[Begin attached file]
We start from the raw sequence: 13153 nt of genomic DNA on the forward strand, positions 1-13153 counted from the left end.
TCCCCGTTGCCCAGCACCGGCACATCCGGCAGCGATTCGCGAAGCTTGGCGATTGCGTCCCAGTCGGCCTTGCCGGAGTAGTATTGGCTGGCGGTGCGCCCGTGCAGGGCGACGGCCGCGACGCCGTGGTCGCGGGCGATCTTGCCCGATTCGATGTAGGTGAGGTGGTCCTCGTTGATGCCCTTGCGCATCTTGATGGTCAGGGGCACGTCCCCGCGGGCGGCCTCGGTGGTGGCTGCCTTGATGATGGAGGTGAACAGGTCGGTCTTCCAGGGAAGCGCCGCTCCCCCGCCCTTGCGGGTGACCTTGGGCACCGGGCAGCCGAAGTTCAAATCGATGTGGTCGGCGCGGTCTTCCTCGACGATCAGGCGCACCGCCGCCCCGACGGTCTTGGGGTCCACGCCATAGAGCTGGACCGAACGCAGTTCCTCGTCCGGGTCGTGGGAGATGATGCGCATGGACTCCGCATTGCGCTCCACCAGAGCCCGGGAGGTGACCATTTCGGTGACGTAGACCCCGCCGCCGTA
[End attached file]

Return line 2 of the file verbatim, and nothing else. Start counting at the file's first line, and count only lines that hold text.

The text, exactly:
TCCCCGTTGCCCAGCACCGGCACATCCGGCAGCGATTCGCGAAGCTTGGCGATTGCGTCCCAGTCGGCCTTGCCGGAGTAGTATTGGCTGGCGGTGCGCCCGTGCAGGGCGACGGCCGCGACGCCGTGGTCGCGGGCGATCTTGCCCGATTCGATGTAGGTGAGGTGGTCCTCGTTGATGCCCTTGCGCATCTTGATGGTCAGGGGCACGTCCCCGCGGGCGGCCTCGGTGGTGGCTGCCTTGATGATGGAGGTGAACAGGTCGGTCTTCCAGGGAAGCGCCGCTCCCCCGCCCTTGCGGGTGACCTTGGGCACCGGGCAGCCGAAGTTCAAATCGATGTGGTCGGCGCGGTCTTCCTCGACGATCAGGCGCACCGCCGCCCCGACGGTCTTGGGGTCCACGCCATAGAGCTGGACCGAACGCAGTTCCTCGTCCGGGTCGTGGGAGATGATGCGCATGGACTCCGCATTGCGCTCCACCAGAGCCCGGGAGGTGACCATTTCGGTGACGTAGACCCCGCCGCCGTA